The Drum and Bell towers are situated at the northern end of the central axis of the Beijing Inner City to the north of Di’ anmen Street.
The Drum Tower was built in 1272 during the reign of Kublai Khan, at which time it stood at eh very heart of the Yuan capital Dadu. At that time it was known as the Tower of Orderly Administration (Qizhenglou). In 1420, under the Ming Emperor Yongle, the building was reconstructed to the east f the original site and in 1800 under the Qing Emperor Jiaqing, large-scale renovations were carried out. In 1924, the name of the building was changed to the Tower of Realizing Shamefulness (Mingchilou) and objects related tot eh Eight-Power Allied Forces’ invasion of Beijing and later the May 30th Massacre of 1925 were put on display. Nowadays, the upper story of the building serves as the People’s Cultural Hall of the East City District.
The first level of the Drum Tower is a solid square terrace four meters high, 55.6 meters long and 30 meters wide. The front and rear of the terrace are pierced with three arched openings and the two sides with one opening each. The broad, squat multi-eaved wooden structure built atop the terrace is impressive with its red wall and yellow glazed roof. In ancient days, the Drum Tower was the time keeping center for the whole city and was equipped with bronze clepsydras (water clocks) and drums that were beaten to mark the hours.
The four bronze clepsydras, which once functioned in the Drum Tower, were reputed to date from the Song Dynasty. Set between these four devices was a large bronze gong, which through a series of mechanical devices was linked to the water clocks and sounded each quarter of an hour. When the system of telling time with incense coils, which burned for hours were introduced, the clepsydras fell into disuse.
In ancient times the upper story of the building housed 24 drums, of which only one survives. Its head is made of an entire ox hide and is 1.5 meters in diameter. A sword score on the side of the drum is a souvenir of the Eight-Power Allied Forces’ invasion of Beijing in 1900.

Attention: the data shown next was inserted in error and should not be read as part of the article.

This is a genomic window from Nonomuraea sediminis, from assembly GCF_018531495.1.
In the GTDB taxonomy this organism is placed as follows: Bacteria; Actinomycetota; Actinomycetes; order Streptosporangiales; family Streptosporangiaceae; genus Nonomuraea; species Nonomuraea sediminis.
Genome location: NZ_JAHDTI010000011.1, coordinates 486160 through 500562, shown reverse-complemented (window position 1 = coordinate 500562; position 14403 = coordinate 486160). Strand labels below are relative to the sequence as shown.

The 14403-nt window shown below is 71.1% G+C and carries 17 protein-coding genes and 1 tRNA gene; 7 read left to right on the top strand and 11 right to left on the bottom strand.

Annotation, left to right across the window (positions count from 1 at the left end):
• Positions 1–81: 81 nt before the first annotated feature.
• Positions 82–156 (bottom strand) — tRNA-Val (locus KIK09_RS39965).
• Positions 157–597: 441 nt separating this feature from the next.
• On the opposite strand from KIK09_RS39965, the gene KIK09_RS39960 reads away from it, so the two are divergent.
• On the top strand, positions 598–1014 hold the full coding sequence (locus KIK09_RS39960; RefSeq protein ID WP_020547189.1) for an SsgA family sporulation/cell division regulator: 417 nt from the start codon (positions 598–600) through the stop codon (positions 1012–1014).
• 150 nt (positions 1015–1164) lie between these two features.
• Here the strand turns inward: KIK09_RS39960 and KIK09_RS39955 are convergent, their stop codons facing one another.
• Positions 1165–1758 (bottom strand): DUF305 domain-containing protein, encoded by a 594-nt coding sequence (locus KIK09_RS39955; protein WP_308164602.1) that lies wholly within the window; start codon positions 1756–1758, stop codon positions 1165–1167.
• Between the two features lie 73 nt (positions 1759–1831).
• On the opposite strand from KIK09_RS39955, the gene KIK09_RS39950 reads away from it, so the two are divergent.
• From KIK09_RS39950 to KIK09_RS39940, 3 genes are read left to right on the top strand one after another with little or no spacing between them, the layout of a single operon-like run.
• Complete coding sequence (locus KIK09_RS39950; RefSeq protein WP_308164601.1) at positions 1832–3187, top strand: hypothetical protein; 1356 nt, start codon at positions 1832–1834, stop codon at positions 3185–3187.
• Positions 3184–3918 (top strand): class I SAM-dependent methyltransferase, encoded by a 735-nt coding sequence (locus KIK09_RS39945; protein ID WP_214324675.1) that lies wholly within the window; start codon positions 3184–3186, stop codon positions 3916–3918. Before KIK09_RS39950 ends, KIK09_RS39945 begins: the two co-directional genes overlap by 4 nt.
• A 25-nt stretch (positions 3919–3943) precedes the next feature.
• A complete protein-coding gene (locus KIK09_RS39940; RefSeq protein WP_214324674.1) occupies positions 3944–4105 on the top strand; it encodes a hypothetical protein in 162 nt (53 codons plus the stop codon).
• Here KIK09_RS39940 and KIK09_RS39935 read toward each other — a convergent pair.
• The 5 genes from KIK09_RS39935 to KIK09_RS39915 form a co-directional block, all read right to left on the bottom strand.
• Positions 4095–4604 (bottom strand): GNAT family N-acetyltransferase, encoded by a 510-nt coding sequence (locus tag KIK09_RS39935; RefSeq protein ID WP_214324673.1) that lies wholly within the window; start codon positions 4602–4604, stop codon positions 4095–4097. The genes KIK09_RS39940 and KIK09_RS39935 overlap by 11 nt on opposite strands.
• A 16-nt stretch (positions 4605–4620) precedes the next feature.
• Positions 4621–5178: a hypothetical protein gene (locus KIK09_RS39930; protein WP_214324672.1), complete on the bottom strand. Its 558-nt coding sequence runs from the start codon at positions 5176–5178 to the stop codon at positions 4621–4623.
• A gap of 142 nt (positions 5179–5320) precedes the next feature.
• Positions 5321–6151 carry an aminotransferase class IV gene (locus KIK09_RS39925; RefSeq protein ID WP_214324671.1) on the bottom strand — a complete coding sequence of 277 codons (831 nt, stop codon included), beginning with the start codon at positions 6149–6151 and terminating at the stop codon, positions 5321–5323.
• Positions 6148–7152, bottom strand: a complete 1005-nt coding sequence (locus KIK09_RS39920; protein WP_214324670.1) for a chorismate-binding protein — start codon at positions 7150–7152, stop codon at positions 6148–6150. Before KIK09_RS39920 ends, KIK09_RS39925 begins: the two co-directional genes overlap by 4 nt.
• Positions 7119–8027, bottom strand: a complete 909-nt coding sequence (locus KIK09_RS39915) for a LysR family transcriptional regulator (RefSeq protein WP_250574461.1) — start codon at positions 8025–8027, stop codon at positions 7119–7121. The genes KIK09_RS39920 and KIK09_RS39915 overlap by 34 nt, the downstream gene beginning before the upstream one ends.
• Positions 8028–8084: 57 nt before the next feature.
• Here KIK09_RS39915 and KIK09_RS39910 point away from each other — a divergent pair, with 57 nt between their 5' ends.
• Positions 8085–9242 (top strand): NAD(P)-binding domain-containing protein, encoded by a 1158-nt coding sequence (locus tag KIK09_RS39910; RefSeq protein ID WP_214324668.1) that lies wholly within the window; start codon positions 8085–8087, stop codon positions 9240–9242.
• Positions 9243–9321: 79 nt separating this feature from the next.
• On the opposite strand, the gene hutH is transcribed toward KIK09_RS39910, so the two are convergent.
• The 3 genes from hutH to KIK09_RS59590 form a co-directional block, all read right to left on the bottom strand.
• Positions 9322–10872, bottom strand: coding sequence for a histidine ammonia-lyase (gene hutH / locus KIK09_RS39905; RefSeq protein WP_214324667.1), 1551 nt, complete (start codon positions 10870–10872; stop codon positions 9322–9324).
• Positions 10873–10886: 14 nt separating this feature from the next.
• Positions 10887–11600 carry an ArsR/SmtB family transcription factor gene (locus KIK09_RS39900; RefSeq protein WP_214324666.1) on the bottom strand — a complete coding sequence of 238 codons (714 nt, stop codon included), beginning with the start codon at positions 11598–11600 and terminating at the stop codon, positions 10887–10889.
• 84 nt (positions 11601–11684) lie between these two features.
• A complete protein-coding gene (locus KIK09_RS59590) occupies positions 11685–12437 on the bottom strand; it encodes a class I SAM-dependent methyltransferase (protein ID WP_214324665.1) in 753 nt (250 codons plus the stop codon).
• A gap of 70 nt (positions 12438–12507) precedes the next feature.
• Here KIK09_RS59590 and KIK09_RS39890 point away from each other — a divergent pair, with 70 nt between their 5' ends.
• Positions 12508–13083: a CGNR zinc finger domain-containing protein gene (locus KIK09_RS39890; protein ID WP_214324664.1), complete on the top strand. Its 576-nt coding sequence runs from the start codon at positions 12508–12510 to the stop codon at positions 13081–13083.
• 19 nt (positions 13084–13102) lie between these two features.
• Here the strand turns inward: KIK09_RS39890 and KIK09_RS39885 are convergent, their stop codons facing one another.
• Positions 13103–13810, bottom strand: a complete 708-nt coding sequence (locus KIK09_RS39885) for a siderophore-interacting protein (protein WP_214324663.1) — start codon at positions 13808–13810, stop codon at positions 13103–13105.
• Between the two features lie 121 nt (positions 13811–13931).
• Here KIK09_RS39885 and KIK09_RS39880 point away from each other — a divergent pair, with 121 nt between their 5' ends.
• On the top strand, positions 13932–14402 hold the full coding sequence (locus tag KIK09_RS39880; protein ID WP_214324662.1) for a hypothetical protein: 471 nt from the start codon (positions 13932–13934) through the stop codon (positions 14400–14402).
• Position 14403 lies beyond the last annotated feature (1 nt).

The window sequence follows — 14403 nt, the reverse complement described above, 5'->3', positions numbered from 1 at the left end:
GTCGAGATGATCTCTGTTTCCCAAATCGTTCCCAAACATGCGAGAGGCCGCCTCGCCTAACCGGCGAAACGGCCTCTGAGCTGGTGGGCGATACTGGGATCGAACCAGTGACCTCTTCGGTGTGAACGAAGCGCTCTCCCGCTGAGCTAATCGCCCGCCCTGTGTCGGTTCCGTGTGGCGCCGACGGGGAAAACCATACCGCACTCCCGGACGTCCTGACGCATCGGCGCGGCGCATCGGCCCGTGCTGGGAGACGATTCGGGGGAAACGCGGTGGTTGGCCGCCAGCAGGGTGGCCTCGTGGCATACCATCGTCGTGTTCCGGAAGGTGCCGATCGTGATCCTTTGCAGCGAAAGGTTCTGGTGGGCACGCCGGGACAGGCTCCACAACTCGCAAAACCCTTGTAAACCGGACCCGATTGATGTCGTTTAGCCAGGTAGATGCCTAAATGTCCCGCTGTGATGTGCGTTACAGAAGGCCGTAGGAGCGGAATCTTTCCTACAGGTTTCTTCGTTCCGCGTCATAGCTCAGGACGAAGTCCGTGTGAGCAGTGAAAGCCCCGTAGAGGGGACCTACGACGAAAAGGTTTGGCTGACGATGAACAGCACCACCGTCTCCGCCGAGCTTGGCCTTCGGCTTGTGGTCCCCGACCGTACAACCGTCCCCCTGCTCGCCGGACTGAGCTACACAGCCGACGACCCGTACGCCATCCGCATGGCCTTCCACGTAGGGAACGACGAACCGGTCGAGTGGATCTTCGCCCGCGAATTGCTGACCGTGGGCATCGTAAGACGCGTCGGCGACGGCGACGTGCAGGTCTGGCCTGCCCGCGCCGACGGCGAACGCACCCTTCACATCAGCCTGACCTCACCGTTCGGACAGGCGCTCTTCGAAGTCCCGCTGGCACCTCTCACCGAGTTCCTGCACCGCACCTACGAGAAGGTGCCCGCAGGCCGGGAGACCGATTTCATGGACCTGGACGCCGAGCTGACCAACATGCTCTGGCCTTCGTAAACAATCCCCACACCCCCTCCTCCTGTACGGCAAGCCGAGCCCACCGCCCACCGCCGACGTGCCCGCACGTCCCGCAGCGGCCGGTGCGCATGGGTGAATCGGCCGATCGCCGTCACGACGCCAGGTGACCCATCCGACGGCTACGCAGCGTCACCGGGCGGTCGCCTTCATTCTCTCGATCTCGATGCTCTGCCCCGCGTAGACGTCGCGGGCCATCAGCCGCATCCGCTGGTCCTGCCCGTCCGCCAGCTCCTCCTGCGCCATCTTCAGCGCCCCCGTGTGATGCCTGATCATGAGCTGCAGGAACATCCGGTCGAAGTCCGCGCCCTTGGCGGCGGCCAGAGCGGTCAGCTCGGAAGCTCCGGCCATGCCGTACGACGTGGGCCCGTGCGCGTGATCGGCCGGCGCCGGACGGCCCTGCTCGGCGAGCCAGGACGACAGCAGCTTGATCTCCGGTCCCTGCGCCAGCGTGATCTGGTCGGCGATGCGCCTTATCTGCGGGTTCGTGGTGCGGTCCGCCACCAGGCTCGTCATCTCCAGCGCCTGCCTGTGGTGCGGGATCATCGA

In the Qing Dynasty, the hours were marked at night beginning at 7:00 p.m., a procedure that was popularly called “setting the watch.” At this hour, the drums were sounded 13 times. After the watch had been “set” in this fashion, each subsequent two-hour interval was marked by a single drum beat. Civil and military officials oriented their lives around these time signals. At the sounding of the third watch (1:00 a.m.) officials attending the morning court audience rose from there beds and at the fourth (3:00 a.m.) assembled outside the Meridian Gate (Wumen). At the sounding of the fifth watch (5:00 a.m.) they entered the Imperial Palace and knelt on the Sea of Flagstones (Haimen) before the Hall of Supreme Harmony (Taihedian) to await instructions from the emperor.
Close behind the Drum Tower stands the Bell Tower, a 33-meter-high edifice with gray walls and a green glazed roof. Each face of the base of the building is pierced with an arched opening and each side of the Bell Pavilion, which stands on the platform, has an arched gateway as well. The Bell Tower first came into use during the reign of the Ming Emperor Yongle, which it was converted, from the main hall of the former Temple of Eternal Peace (Wanningsi), which had been built during the Yuan Dynasty. The new Bell Tower was destroyed by fire after only a brief existence and it was not until 1747 that Emperor Qianlong undertook the reconstruction of an attractive durable stone structure. This building was so sturdy that he only damage that it suffered during the Tangshan earthquake of 1976 was the loss of a single stone animal head decorating the roof.
The Bell Tower originally housed a huge iron bell. But because its tolling was not loud enough, this was replaced by a massive cast bronze bell over 10 inches thick that is in perfect condition today. The iron bell was moved to the back of the Drum Tower where it has remained for over 500 years. As recently as 1924, the bronze bell could be heard ringing out the 7:00 p.m. chime from a distance of over 20 kilometers.
According to legend, an official named Deng tried unsuccessfully for over a year to cast the bell. On the eve of the final casting, his daughter, fearing that further delays and loss of working time would bring blame on her father, decided to sacrifice her life in order to move the gods to bring about a perfect casting, and threw herself into the molten bronze. Her panic-stricken father could only recover a single embroidered slipper from the flames. The casting was a success and the emperor, moved by the young girl’s spirit of sacrifice, named her the “Goddess of the Golden Furnace” and built a temple in her honor near the foundry. By the ordinary people she was remembered as the “Goddess Who Cast the Bell.”
After the bell was installed, the chimes could be heard clearly and resonantly all across the city. But on stormy evenings, the bell would emit a desolate moaning sound similar to the word xie, which means “shoe” in Chinese. Recalling the old legend, mothers would comfort their children with: “Go to sleep! The Bell Tower is tolling. The Goddess Who Cast the Bell wants her embroidered slipper back.”
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